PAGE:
procedure on page 79, the Referee should check for this
effect on any world with an initial Atmosphere of 2–9, D
or E with a mean temperature above 303K (30°C).
That is, the wording on page 111 says the runaway check doesn't apply to atmospheres A, B, and C, and it isn't explicitly limited to only worlds in the habitable zone; but the version on page 79-80 says it's only for worlds on in the habitable zone and seems to include atmospheres A, B, and C, and since the text on 111 refers to the text on page 79 I can't assume these are meant to be two separate, incompatible rules options.

I think the idea is that (1) if and only if the referee uses the detailed temperature determination rules instead of fudging it with the tables on pages 47 and 109, the text about atmosphere codes on page 111 overrides the normal rules for the runaway greenhouse check where they conflict, and (2) worlds outside of the habitable zone always ignore the runaway greenhouse check and just take the result they get from their own atmosphere tables (worlds farther from the primary should never get enough light and worlds closer to the primary are already likely to be hot and exotic/corrosive/insidious anyway, which is main consequence of failing the check). But it took me a while to reach this conclusion.

While we're on the subject of the runaway greenhouse check, the text on the bottom of page 79 says "the Referee can examine any world within the habitable zone that has an Atmosphere code of 2+ and is boiling (adjusted temperature roll of 12+) or hot (10 or 11) as a result of basic generation – this can result from a combination of the real roll or Orbit# – simulated raw roll for temperature and the DMs applied for Atmosphere code as shown on page 78." I don't see any examples involving Orbit # or DMs for temperature on page 78. Did you possibly mean page 47?

Don't mean to pile on, loving the book so far.

In the results column of the surface feature distribution table on the bottom of page 100, if a result says "x% of surface coverage is in major bodies," does that mean x% of the total surface of the planet, or x% of the proportion of the planet's surface that's covered in "bodies" (of land or water, whichever is lesser)? If it's the latter, how is that different from the "body coverage" mentioned in the other results? And if it's the former, it can result in impossible situations, but I think you must have meant the latter.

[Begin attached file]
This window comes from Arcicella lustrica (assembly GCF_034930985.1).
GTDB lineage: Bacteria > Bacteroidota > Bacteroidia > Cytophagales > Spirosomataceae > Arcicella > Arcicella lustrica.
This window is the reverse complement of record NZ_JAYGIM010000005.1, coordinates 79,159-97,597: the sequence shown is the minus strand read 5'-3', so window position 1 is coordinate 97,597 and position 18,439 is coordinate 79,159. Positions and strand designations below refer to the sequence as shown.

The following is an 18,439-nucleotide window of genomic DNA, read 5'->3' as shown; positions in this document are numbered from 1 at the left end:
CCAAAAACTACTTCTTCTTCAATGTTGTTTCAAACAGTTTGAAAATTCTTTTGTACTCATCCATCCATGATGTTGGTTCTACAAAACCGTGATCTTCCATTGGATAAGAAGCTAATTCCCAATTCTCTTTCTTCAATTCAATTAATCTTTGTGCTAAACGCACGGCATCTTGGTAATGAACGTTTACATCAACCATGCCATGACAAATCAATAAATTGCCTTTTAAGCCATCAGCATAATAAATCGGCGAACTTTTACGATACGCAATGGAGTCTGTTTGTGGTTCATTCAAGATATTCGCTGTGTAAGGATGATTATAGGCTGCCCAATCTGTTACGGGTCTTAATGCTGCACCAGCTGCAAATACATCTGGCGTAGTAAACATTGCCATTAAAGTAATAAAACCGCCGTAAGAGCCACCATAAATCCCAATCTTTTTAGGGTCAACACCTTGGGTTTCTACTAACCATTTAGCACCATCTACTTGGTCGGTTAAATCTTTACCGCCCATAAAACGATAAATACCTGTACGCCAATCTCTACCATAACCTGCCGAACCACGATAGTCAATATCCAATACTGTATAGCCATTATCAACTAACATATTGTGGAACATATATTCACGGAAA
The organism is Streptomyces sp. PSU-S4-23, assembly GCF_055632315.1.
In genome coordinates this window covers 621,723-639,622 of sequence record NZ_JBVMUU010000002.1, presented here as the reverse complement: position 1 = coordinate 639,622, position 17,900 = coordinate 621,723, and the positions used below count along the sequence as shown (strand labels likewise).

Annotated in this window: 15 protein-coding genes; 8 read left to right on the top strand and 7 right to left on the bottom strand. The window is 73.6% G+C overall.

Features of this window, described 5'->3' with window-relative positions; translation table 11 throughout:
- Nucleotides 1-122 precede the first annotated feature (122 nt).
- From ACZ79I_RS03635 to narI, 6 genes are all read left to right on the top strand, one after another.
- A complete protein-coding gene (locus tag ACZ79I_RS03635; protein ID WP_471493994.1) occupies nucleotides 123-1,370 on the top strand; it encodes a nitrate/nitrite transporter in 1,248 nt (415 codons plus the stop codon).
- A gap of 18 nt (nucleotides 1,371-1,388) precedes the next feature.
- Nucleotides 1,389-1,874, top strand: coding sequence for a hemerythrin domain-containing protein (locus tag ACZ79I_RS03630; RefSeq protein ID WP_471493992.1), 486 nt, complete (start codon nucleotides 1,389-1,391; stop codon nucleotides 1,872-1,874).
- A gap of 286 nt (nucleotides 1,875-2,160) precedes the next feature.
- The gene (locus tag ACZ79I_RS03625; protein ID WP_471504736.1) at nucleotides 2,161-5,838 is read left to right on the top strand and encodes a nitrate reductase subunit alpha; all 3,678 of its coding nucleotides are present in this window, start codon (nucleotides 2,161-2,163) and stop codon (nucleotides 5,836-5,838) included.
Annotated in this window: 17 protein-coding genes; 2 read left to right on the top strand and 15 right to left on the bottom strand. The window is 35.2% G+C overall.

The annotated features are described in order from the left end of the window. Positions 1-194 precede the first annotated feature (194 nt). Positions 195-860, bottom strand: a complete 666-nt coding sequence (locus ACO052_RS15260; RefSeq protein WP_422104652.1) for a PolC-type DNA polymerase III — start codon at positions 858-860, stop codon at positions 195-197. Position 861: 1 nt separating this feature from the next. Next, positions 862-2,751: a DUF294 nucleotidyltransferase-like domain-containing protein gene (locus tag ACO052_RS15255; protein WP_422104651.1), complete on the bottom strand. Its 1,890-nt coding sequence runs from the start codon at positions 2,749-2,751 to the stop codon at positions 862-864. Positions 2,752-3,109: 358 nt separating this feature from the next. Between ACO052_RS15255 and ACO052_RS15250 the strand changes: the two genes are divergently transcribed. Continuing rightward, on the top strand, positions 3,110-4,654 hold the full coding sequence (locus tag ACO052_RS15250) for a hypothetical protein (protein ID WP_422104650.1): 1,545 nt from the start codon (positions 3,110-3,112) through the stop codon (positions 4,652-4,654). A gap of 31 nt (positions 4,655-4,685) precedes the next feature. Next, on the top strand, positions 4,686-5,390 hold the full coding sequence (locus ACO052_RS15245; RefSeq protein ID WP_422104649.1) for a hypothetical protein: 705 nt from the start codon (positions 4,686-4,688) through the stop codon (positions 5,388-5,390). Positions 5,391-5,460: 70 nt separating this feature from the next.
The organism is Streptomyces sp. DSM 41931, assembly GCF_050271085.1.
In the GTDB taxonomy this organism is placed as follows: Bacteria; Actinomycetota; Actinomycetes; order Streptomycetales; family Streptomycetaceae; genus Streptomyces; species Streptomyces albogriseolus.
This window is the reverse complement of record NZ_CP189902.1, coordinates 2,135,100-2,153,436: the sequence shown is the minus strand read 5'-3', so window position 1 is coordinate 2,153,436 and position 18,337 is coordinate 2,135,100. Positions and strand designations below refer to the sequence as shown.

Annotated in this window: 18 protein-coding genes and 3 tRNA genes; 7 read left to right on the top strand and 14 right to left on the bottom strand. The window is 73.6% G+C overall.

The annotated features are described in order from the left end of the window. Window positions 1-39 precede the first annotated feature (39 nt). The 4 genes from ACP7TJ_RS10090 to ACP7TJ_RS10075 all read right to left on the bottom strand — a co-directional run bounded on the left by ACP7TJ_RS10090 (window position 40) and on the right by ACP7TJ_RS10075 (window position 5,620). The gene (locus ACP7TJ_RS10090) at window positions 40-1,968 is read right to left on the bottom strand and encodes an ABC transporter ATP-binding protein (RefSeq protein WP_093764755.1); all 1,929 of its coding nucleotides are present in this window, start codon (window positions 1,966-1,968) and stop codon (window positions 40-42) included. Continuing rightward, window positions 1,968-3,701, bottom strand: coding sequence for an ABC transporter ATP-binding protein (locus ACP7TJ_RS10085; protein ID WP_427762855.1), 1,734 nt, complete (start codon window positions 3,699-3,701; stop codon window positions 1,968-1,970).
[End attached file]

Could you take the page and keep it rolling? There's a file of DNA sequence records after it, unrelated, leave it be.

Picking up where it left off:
% of the surface bodies, not total. So if there was only 5% coverage of let's say land, then 60% of 5% would be 3%. The wording in results 5, 9 and A (or 10) have that wording. I suppose to be entirely consistent (or pedantic) every instance of 'surface coverage' could be 'surface body coverage', but I think the intent is clear (or as you say, impossible - or at least contradictory - situations will arise)
Since tidal impacts (p. 105) affect the length of the sideral day, and the sidereal day is an input for the length of a solar day (p. 104), it would be nice if you could mention the potential effect of page 105 somewhere between basic rotation rate generation on 103 and solar day calculation on page 104, just in case some poor soul gets all the way through calculating the length of a solar day and then finds out his sidereal day is longer than he thought it was and has to start again
(I made the upside down face vanish as it seems to have prevented me from breaking up the reply properly - forum bug?).
Anyway, the introductory text does reference tidal factors, but it could be more explicit.
The second sentence of page 103's ROTATION PERIOD (DAY LENGTH) section could say (bold added):
The rotation period of a world can vary greatly, from just a few hours to years-long, with possible tidal factors (see page 105) contributing to prolonged or even permanent daylight.

Part of the text for the runaway greenhouse effect optional rule on pages 79-80 reads,

The language in the rest of the section states that a runaway greenhouse effect check applies to any world in the habitable zone with an atmosphere of 2+ meeting temperature-based criteria. The corresponding section in the rules for advanced temperature determination, on page 111, reads,